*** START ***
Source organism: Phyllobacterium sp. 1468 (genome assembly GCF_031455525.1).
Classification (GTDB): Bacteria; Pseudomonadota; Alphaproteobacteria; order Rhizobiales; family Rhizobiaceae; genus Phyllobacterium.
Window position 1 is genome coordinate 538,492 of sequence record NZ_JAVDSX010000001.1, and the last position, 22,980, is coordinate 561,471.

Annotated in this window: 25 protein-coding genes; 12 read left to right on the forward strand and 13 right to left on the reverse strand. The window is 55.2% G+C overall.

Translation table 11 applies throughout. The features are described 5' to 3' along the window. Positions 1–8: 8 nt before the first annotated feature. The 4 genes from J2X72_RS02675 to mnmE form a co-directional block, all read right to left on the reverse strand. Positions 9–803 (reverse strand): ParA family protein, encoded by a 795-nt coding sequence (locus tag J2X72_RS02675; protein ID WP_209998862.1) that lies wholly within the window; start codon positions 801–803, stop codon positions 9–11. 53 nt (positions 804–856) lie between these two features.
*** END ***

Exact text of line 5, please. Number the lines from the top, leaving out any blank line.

Translation table 11 applies throughout. The features are described 5' to 3' along the window. Positions 1–8: 8 nt before the first annotated feature. The 4 genes from J2X72_RS02675 to mnmE form a co-directional block, all read right to left on the reverse strand. Positions 9–803 (reverse strand): ParA family protein, encoded by a 795-nt coding sequence (locus tag J2X72_RS02675; protein ID WP_209998862.1) that lies wholly within the window; start codon positions 801–803, stop codon positions 9–11. 53 nt (positions 804–856) lie between these two features.